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, 18 (5), 576-81

Exposure to Violence During Childhood Is Associated With Telomere Erosion From 5 to 10 Years of Age: A Longitudinal Study

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Exposure to Violence During Childhood Is Associated With Telomere Erosion From 5 to 10 Years of Age: A Longitudinal Study

I Shalev et al. Mol Psychiatry.

Abstract

There is increasing interest in discovering mechanisms that mediate the effects of childhood stress on late-life disease morbidity and mortality. Previous studies have suggested one potential mechanism linking stress to cellular aging, disease and mortality in humans: telomere erosion. We examined telomere erosion in relation to children's exposure to violence, a salient early-life stressor, which has known long-term consequences for well-being and is a major public-health and social-welfare problem. In the first prospective-longitudinal study with repeated telomere measurements in children while they experienced stress, we tested the hypothesis that childhood violence exposure would accelerate telomere erosion from age 5 to age 10 years. Violence was assessed as exposure to maternal domestic violence, frequent bullying victimization and physical maltreatment by an adult. Participants were 236 children (49% females; 42% with one or more violence exposures) recruited from the Environmental-Risk Longitudinal Twin Study, a nationally representative 1994-1995 birth cohort. Each child's mean relative telomere length was measured simultaneously in baseline and follow-up DNA samples, using the quantitative PCR method for T/S ratio (the ratio of telomere repeat copy numbers to single-copy gene numbers). Compared with their counterparts, the children who experienced two or more kinds of violence exposure showed significantly more telomere erosion between age-5 baseline and age-10 follow-up measurements, even after adjusting for sex, socioeconomic status and body mass index (B=-0.052, s.e.=0.021, P=0.015). This finding provides support for a mechanism linking cumulative childhood stress to telomere maintenance, observed already at a young age, with potential impact for life-long health.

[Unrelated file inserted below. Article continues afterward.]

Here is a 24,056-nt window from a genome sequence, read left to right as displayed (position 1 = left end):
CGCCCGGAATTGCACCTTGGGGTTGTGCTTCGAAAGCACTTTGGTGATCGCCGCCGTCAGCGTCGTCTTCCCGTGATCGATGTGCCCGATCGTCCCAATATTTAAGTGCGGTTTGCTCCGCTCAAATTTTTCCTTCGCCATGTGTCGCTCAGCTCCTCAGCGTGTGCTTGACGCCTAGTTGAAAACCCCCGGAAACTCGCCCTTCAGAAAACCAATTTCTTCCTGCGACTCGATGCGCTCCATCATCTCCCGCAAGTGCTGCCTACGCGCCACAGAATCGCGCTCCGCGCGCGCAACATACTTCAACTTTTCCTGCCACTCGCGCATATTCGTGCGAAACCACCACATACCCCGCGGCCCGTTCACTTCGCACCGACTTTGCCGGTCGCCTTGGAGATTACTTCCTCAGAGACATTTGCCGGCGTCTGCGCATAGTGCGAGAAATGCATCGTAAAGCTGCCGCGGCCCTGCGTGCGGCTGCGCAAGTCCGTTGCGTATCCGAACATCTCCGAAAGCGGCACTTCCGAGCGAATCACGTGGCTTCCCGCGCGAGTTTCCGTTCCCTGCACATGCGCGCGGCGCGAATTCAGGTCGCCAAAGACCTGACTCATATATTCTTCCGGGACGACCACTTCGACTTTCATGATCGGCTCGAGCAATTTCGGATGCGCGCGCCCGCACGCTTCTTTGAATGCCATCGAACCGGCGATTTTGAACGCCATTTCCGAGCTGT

Conflict of interest statement

CONFLICT OF INTEREST

The authors declare no conflict of interest.

Figures

Figure 1
Figure 1
Association between telomere length at 5 and 10 years of age.
Figure 2
Figure 2
Association between cumulative violence exposure and telomere length at 5 and 10 years of age.
Figure 3
Figure 3
Association between baseline telomere length (TL) at age 5 years and TL change from 5 to 10 years of age.

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